The carrier source complained that while management has been trying to move to resolution, the ILA “keeps on coming up with new demands.”
It may be strategy and now they are going to begin seriously negotiating—there is the give, but we don’t know if there is going to be any take.”105
If there is a strike, one carrier executive said he doubted carriers would try routing containers through Canadian or West Coast ports, predicting longshoremen in those ports “won’t touch them.”
ILA Walks Out of NY-NJ Talks
Journal of Commerce Joseph Bonney, Senior Editor | Jan 09, 2013 1:37PM EST
International Longshoremen’s Association officials broke off two days of scheduled negotiations on a local contract for New York-New Jersey dockworkers after objecting to employers’ proposed changes.
Federally mediated negotiations are still scheduled next week on the coastwide master contract between the ILA and United States Maritime Alliance, the umbrella group representing employers in East and Gulf coast ports.
Bargaining between the ILA and the New York Shipping Association on the ILA-NYSA local contract opened Wednesday morning but ended abruptly after sharp disagreements over work practices and other issues.
Union President Harold Daggett and other ILA leaders walked out after the NYSA proposed “revolutionary changes” in work practices at the Port of New York and New Jersey, ILA spokesman James McNamara said.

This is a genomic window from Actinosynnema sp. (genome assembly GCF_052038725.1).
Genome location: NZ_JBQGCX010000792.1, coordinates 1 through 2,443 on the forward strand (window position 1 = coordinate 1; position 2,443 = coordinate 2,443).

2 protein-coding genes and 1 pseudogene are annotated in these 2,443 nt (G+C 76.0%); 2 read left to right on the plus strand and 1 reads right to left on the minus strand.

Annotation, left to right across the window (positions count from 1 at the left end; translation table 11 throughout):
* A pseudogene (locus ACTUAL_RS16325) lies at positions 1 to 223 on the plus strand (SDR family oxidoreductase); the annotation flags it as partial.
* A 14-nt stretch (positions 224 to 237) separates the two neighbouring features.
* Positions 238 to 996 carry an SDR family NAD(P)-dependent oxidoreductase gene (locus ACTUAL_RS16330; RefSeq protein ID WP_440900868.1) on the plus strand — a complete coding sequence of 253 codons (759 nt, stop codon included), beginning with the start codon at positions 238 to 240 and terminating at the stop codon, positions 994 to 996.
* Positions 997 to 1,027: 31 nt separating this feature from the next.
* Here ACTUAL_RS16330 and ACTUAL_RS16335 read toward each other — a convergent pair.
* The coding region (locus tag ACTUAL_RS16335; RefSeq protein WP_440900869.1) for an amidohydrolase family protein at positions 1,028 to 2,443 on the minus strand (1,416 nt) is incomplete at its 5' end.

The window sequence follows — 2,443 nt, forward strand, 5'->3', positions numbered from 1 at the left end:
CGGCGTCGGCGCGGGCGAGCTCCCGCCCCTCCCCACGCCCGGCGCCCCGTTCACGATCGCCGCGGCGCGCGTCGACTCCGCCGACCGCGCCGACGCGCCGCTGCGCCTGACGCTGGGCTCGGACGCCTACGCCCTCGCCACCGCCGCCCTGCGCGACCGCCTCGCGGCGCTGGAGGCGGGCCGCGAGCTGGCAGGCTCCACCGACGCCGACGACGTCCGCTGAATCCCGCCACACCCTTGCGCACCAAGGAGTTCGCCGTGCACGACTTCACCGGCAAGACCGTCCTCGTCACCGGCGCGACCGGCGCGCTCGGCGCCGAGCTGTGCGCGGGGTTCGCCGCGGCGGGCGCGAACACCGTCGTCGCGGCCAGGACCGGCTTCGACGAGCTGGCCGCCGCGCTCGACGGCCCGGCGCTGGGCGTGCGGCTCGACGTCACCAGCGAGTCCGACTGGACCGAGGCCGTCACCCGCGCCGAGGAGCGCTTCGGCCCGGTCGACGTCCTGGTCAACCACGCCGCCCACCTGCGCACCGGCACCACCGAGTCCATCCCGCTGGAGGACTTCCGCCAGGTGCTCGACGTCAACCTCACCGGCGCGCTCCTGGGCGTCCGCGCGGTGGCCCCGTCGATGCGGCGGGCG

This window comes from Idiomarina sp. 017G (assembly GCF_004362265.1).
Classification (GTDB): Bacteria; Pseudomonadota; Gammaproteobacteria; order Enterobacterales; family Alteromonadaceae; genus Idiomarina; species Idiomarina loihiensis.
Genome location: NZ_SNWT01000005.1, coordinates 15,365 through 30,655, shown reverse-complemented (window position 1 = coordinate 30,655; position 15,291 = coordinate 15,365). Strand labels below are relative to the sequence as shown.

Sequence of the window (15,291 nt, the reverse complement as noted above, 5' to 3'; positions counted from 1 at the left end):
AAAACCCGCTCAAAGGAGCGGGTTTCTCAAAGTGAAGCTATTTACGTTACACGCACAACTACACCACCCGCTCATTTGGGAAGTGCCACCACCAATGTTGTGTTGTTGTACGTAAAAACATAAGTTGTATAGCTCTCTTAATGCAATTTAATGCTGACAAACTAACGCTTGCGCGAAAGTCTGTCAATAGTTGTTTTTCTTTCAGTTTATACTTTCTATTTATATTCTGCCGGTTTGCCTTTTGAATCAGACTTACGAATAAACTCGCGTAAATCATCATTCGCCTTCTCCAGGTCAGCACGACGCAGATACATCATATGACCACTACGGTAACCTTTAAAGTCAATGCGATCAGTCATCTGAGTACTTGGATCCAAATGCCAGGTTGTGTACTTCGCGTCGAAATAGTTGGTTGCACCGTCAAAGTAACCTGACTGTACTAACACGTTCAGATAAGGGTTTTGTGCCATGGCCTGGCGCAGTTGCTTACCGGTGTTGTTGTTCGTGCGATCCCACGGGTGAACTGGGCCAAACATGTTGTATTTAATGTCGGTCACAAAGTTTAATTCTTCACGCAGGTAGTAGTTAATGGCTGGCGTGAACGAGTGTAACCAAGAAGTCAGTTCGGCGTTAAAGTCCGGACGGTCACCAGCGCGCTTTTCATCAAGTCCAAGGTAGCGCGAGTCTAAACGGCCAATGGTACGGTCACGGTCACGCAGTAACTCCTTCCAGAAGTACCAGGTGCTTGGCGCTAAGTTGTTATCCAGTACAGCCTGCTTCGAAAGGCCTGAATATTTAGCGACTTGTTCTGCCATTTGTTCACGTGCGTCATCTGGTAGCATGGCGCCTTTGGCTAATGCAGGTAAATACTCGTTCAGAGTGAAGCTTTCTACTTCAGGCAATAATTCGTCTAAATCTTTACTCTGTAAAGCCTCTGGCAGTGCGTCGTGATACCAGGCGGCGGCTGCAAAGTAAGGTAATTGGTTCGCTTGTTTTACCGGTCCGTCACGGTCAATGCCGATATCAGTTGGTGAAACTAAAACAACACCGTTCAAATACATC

The NYSA is seeking productivity improvements and changes to work rules, some of which predate containerization. Those work rules require high levels of staffing, including requirements that terminals hire gangs of 15 or 16 workers when only nine or 10 are working at a time.
This week’s bargaining sessions followed a short-term contract extension through Feb. 6. The extension, announced Dec. 28, averted a threatened ILA strike in East and Gulf coast ports during the weekend preceding New Year’s Day.
The ILA and USMX agreed to the extension after reaching tentative agreement on container royalties, the per-ton payments by carriers that support annual payouts to longshoremen.
The agreement on royalties cleared the way for bargaining on work rules and other issues in supplementary local contracts. The most difficult of those negotiations are expected to be in New York-New Jersey, where the ILA is headquartered and employers say costs are by far the highest of any port along the coast.
The rough start to the New York-New Jersey talks will raise concerns among cargo interests, which are watching the negotiations closely. Many shippers diverted cargo or adjusted booking schedules to avoid threatened shutdowns before the contract’s originally scheduled expiration Sept. 30 and again last month.